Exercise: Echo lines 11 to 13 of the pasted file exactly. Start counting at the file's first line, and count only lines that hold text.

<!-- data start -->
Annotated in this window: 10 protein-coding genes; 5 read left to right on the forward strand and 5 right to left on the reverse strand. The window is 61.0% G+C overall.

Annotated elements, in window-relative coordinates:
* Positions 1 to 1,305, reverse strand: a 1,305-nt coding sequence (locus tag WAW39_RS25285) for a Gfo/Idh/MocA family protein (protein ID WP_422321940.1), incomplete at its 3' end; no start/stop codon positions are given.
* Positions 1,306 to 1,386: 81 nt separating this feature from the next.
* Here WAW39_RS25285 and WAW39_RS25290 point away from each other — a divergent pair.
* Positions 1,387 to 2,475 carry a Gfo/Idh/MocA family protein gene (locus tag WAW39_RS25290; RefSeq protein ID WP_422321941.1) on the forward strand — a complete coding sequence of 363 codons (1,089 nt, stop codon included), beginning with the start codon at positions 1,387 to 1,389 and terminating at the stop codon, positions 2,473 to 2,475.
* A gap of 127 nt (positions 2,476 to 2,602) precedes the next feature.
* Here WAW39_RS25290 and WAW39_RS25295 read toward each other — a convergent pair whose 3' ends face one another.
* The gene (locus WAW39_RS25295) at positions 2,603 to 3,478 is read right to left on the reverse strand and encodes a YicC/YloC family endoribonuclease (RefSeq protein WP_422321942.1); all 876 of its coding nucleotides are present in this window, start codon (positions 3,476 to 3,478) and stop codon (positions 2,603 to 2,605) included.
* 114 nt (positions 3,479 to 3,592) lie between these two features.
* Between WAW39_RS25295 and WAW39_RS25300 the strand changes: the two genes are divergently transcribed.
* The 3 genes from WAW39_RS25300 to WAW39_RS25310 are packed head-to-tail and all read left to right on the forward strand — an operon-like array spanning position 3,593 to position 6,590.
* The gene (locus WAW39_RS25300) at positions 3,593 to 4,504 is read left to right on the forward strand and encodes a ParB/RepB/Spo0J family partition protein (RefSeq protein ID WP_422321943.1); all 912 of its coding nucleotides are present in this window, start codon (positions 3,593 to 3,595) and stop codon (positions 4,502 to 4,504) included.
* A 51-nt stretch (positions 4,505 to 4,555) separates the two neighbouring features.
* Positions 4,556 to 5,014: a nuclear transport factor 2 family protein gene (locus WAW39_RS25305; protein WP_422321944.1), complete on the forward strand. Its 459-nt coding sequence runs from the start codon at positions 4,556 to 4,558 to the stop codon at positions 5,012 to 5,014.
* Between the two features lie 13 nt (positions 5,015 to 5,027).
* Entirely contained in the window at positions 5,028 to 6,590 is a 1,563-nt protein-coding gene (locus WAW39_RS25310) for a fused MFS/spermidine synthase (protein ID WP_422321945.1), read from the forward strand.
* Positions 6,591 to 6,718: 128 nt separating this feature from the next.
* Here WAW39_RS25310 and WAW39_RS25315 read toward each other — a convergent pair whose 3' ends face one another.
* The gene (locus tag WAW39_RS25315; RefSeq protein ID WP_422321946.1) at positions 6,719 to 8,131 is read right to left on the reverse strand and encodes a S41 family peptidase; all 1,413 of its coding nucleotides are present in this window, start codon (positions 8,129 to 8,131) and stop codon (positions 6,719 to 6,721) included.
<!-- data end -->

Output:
* Between WAW39_RS25295 and WAW39_RS25300 the strand changes: the two genes are divergently transcribed.
* The 3 genes from WAW39_RS25300 to WAW39_RS25310 are packed head-to-tail and all read left to right on the forward strand — an operon-like array spanning position 3,593 to position 6,590.
* The gene (locus WAW39_RS25300) at positions 3,593 to 4,504 is read left to right on the forward strand and encodes a ParB/RepB/Spo0J family partition protein (RefSeq protein ID WP_422321943.1); all 912 of its coding nucleotides are present in this window, start codon (positions 3,593 to 3,595) and stop codon (positions 4,502 to 4,504) included.